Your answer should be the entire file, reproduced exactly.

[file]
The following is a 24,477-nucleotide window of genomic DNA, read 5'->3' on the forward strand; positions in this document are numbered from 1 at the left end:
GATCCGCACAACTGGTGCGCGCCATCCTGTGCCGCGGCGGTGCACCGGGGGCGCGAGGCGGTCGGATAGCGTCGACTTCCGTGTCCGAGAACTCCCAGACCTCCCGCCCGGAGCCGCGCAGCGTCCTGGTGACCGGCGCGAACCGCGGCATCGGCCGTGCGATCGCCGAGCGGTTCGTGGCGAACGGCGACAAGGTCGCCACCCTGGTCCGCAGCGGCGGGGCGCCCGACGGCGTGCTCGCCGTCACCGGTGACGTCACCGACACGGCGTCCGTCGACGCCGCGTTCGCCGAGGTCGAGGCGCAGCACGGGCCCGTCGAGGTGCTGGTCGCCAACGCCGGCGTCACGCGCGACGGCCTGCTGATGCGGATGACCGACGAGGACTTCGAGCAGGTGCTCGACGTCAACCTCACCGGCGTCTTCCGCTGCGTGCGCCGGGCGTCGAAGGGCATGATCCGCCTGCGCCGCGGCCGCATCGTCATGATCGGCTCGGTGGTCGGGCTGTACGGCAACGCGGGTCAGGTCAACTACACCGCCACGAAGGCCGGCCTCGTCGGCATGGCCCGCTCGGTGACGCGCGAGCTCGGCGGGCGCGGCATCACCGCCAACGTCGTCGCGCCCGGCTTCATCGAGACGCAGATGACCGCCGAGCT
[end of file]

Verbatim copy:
The following is a 24,477-nucleotide window of genomic DNA, read 5'->3' on the forward strand; positions in this document are numbered from 1 at the left end:
GATCCGCACAACTGGTGCGCGCCATCCTGTGCCGCGGCGGTGCACCGGGGGCGCGAGGCGGTCGGATAGCGTCGACTTCCGTGTCCGAGAACTCCCAGACCTCCCGCCCGGAGCCGCGCAGCGTCCTGGTGACCGGCGCGAACCGCGGCATCGGCCGTGCGATCGCCGAGCGGTTCGTGGCGAACGGCGACAAGGTCGCCACCCTGGTCCGCAGCGGCGGGGCGCCCGACGGCGTGCTCGCCGTCACCGGTGACGTCACCGACACGGCGTCCGTCGACGCCGCGTTCGCCGAGGTCGAGGCGCAGCACGGGCCCGTCGAGGTGCTGGTCGCCAACGCCGGCGTCACGCGCGACGGCCTGCTGATGCGGATGACCGACGAGGACTTCGAGCAGGTGCTCGACGTCAACCTCACCGGCGTCTTCCGCTGCGTGCGCCGGGCGTCGAAGGGCATGATCCGCCTGCGCCGCGGCCGCATCGTCATGATCGGCTCGGTGGTCGGGCTGTACGGCAACGCGGGTCAGGTCAACTACACCGCCACGAAGGCCGGCCTCGTCGGCATGGCCCGCTCGGTGACGCGCGAGCTCGGCGGGCGCGGCATCACCGCCAACGTCGTCGCGCCCGGCTTCATCGAGACGCAGATGACCGCCGAGCT